There are disparities in many fields of academia; physics has fewer women, for example, while psychology has fewer men. Some contend that is due to discomfort in not having equal representation.

But fewer members of the same sex is assuaged if there is more money, and that is the case for female academic surgeons. They are outnumbered by men but get more NIH funding than men do. They get nearly 50 percent more R01 grants.

To make that determination, scholars queried the number of grants from surgery departments throughout the country to determine the percentage of R01 grants held by women. They identified 212 grants held by 159 principal investigators. Of those 159 investigators, 42 were women, holding a total of 49 R01 grants.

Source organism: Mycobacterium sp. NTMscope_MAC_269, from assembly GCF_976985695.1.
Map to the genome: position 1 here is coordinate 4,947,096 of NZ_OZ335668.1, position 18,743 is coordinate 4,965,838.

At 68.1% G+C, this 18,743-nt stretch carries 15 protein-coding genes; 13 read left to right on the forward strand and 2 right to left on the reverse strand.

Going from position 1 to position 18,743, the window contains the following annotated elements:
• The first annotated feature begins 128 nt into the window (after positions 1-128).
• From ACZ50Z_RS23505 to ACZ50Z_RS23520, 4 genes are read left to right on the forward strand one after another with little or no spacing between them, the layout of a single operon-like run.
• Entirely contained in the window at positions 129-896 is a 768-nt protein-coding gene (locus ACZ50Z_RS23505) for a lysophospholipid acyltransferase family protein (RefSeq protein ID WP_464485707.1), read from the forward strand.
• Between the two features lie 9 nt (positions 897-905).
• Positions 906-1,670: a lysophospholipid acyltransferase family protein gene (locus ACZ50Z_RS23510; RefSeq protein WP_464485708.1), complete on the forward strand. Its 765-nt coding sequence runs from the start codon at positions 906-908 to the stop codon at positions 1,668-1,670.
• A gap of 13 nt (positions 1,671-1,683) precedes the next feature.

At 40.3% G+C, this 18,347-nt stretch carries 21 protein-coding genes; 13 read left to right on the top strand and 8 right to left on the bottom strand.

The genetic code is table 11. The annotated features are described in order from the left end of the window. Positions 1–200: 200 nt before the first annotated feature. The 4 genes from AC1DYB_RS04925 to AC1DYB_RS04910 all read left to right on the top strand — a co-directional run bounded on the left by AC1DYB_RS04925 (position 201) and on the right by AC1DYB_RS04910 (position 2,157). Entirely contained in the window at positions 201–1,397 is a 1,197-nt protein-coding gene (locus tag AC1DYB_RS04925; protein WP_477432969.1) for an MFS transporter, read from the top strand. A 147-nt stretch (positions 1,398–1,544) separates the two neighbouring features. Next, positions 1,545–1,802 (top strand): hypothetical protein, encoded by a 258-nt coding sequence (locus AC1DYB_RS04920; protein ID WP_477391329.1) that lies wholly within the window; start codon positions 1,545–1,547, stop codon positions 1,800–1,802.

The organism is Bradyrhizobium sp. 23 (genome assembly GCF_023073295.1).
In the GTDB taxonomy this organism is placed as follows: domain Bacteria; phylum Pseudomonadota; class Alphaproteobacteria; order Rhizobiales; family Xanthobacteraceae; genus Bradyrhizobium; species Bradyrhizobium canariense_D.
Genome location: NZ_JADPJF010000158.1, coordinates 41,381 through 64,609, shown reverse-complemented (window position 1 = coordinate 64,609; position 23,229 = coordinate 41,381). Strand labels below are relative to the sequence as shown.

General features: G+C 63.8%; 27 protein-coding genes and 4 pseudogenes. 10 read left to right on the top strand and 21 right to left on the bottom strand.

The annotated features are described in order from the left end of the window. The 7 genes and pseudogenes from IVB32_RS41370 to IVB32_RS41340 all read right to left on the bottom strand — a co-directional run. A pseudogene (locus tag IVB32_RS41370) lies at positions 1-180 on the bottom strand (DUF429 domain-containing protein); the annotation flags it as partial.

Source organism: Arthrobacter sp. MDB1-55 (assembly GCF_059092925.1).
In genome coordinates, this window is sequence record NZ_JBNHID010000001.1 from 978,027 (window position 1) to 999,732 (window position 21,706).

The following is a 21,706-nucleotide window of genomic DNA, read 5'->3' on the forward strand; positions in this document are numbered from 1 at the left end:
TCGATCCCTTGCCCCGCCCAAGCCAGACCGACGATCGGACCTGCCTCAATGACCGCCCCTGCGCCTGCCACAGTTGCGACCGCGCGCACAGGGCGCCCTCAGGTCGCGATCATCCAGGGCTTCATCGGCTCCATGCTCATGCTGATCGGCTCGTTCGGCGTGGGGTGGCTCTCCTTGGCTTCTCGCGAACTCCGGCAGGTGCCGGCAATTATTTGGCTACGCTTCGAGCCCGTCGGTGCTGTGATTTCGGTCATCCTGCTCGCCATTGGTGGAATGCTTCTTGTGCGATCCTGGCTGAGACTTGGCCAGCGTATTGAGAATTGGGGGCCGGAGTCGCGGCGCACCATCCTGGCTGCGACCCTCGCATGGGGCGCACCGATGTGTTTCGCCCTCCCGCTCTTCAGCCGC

Not only do they get more grants, women are more likely than men to be first-time grant recipients. More than 73 percent of women were first-time recipients, compared with 54.8 percent of men. That's a positive sign for scientific scholarship. In the past, most grants went to established researchers who proposed safe - sure to succeed - projects. That left academia doing little creative work, due to fear that a failed experiment meant an end to funding and a career.

The authors of the paper are pleased that women are twice as likely to be first-time grant recipients, and that is a win for science, if the reasons are because women are proposing better projects and not getting the kind of "secret sauce" score NIH has been told to implement in the past.

Also of note was that women who held R01 grants were more likely to be part of a department with a female chair or that is more than 30 percent female, but wrote fewer research articles than men did. It's unclear why that would be. If women are undertaking bolder experiments, and they fail more, that is not a bad thing, though they won't get published. If they are not disseminating research to the broader community, though, it's in defiance of the goals of public funding.